SEXtember: What K-pop can tell you about sex, feminism and relationships

DESPITE what you might think, you’ll be surprised by how much K-Pop can tackle the male gaze, abusive relationships and sex in general. Lunnie Gan has your K-Pop playlist for SEXtember! 


K-Pop is MASSIVE in most Asian international student groups and though its infectious hooks can make for a good time, you may also be surprised at how deep some of these songs and their accompanying music videos can be.

In the spirit of SEXtember, we’ve prepared a list of K-Pop songs that deal with sex and/or relationships. So look past the cutesy idol exterior of some of the girl groups or bad-boy personas of K-Pop’s boy bands and you’ll find songs about consent, female empowerment to simply just wanting to have sex.

We’ve compiled it all here!

Brown Eyed Girls – Sixth Sense

Although Brown Eyed Girls’ song “Sixth Sense” might come off as being a sexually-charged track, when coupled with its music video, the results are actually a lot more interesting.

According to one interpretation of the MV, “Sixth Sense” positions the girls as revolutionists combating against male oppression. Of course, this is pure speculation but the symbolism in the MV is overt enough to substantiate this reading.

In the video, female empowerment is represented in each member defiantly breaking out of their imposed prisons and creating their own image. Why be limited by what men tell you? You do you, girl!

I can’t be tamed, I can never, don’t touch touch, rush it, rush it”

Miss A – Bad Girl Good Girl

Similar to “Sixth Sense”, Miss A’s “Bad Girl Good Girl” also visits themes of female identity and perception as framed in the eyes of men.

Their lyrics takes aim at the assumptions that men make towards sexually forward women and simultaneously take apart representations of the “good girl” and “bad girl” image that’s ingrained in popular culture.

On the outside, I’m a Bad Girl, on the inside, I’m a Good Girl. You don’t even know me well, you only look at me from the outside.”

Big Bang – Bae Bae

If there was one word to sum up “Bae Bae”, it would be ‘sex’. If you have heard the song and watched the MV, you’ll understand what I mean when I say it’s all about sex.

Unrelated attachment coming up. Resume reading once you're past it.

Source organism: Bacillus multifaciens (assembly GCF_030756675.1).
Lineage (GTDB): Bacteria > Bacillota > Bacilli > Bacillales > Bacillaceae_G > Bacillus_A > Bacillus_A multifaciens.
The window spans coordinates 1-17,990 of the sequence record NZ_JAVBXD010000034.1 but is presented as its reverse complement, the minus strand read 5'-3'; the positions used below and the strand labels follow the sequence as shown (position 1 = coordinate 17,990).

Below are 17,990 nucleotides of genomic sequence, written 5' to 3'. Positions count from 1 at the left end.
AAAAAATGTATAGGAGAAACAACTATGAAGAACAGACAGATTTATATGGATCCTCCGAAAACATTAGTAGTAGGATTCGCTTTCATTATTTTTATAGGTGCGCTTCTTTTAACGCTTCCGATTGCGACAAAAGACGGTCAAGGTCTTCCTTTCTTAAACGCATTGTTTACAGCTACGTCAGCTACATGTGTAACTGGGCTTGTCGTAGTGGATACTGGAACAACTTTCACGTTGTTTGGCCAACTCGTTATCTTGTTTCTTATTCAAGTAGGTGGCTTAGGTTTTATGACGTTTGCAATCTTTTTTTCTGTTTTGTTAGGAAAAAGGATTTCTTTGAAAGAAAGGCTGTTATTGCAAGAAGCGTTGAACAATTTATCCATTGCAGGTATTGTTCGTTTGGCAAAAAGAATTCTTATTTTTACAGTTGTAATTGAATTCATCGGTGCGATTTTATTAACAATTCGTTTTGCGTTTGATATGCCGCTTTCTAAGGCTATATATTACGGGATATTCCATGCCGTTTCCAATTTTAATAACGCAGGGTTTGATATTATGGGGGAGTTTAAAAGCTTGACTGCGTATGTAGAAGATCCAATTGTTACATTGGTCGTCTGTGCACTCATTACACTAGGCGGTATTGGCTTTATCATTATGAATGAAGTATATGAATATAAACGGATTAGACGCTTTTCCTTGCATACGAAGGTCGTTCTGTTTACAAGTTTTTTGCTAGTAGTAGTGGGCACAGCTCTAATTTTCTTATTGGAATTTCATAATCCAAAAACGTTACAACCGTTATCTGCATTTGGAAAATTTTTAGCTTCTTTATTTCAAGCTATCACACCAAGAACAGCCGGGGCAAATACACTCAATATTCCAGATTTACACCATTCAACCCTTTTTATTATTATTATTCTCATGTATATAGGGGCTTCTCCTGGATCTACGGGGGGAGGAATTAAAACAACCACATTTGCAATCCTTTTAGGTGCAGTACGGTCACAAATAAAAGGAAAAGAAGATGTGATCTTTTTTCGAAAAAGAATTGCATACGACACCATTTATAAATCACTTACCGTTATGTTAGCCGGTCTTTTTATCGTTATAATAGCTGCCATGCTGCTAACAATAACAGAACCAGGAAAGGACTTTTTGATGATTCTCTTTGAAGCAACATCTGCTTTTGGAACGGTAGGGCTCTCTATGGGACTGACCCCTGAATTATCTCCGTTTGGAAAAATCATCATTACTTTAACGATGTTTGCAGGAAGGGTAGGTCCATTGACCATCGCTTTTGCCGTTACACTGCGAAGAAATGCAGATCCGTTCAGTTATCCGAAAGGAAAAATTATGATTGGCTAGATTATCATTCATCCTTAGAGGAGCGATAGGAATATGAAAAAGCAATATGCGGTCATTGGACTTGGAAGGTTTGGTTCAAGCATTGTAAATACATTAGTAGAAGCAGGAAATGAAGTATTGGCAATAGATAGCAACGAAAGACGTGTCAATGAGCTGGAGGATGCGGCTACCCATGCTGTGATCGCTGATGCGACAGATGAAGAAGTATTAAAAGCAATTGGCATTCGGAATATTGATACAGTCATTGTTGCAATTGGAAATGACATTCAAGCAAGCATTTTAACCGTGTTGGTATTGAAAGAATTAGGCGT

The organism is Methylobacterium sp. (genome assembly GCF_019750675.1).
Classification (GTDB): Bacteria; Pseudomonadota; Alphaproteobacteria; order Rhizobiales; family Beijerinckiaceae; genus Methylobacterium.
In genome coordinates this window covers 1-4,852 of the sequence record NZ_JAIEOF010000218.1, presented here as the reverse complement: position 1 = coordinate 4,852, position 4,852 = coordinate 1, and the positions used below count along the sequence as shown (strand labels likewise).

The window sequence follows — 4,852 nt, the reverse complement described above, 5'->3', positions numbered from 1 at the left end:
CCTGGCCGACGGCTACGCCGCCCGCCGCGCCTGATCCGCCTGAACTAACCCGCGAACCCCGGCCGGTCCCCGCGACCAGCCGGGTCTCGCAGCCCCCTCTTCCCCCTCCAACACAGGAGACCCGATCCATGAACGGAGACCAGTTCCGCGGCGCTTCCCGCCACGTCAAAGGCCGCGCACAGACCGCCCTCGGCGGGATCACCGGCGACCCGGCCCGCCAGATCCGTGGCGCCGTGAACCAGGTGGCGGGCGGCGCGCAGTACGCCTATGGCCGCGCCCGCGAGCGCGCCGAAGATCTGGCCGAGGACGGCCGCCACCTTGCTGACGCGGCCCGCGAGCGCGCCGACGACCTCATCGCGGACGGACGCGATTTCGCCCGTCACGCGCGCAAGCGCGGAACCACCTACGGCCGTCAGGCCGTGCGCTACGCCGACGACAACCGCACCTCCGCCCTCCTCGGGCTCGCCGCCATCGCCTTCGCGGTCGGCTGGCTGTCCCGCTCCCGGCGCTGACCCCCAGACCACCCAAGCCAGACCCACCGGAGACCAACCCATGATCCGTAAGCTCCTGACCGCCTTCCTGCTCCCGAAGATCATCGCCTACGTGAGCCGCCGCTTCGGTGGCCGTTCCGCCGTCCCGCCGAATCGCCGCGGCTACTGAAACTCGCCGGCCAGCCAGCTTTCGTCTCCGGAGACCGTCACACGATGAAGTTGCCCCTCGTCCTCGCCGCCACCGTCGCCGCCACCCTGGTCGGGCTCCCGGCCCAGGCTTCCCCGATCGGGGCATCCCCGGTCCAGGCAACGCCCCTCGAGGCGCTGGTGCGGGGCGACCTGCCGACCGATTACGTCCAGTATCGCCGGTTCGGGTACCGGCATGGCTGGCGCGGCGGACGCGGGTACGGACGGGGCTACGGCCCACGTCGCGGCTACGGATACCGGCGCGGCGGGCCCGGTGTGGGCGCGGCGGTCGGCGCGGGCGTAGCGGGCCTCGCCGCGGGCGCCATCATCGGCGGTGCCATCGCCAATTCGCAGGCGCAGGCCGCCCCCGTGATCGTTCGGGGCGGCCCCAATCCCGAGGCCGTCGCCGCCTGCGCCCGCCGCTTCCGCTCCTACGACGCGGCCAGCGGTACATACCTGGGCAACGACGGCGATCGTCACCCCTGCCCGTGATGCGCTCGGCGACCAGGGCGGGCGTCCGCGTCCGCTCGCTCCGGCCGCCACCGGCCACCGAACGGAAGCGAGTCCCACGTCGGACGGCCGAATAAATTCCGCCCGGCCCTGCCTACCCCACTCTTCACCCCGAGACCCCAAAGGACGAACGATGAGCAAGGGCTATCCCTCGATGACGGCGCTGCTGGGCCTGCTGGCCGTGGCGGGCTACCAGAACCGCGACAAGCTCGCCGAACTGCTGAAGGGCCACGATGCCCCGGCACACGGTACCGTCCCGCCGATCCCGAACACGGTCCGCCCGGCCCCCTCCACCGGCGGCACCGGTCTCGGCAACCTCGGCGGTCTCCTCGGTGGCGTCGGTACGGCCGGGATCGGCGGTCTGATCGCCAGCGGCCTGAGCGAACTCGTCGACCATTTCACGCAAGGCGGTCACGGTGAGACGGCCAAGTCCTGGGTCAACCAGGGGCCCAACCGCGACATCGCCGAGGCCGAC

In the song, K-Pop mainstays Big Bang sing about “making rice cakes” which is actually a common Korean slang for sex. If that wasn’t enough, the MV itself has a scene where rice cakes smash into one another. Not exactly subtle, huh? 

If that’s not enough, a line about how “blood is rushing to that one place again” is also there for good measure. Just what are you trying to tell us, GD?

Like rice cakes, like rice cakes. Our chemistry, our chemistry”

Ga-in – Fxxk U

Ga-in is one of the Brown Eyed Girls and her solo song, “Fxxk U” shows how love can sometimes take a dark turn into something nasty. Various interpretations of the song and its accompanying music video as being about domestic abuse and rape have been made in fan communities and there’s definitely a lot here to help back up those claims.

We see several instances of Ga-in resisting sexual advances by her man in the video and from a lyrical perspective, she also sings about how despite her feelings of being forced upon that “we will be a destiny” which only signals the cycle of violence this type of abusive and unhealthy relationship can concoct.

As for what the singer has said about her song and video, according to an interview she did with Xports News she says, “This is a song that deals with the love and hatred between women who think ‘In my eyes, there is something lacking in earnestness’ and men who think ‘Do I have to love you more than this?'”.

Fxxk U, don’t want it now. I don’t wanna lay down next to you as if it’s natural”

Submit your comment

Please enter your name

Please enter a valid email address

Please enter your message


Meld Magazine was incorporated as an independent not-for-profit media outlet in September 2008 to reach out to international students in Melbourne, and provide students the opportunity to gain real work experience.

Many international students live in or around the city because of the proximity to their colleges and universities, and that was where we decided to focus our efforts first. Many of us live, work and study locally too. Our editorial team is made of both local and international students, and it has worked to our advantage in providing local content in every sense of the word.

Meld Magazine – Melbourne's international student news website © 2016 All Rights Reserved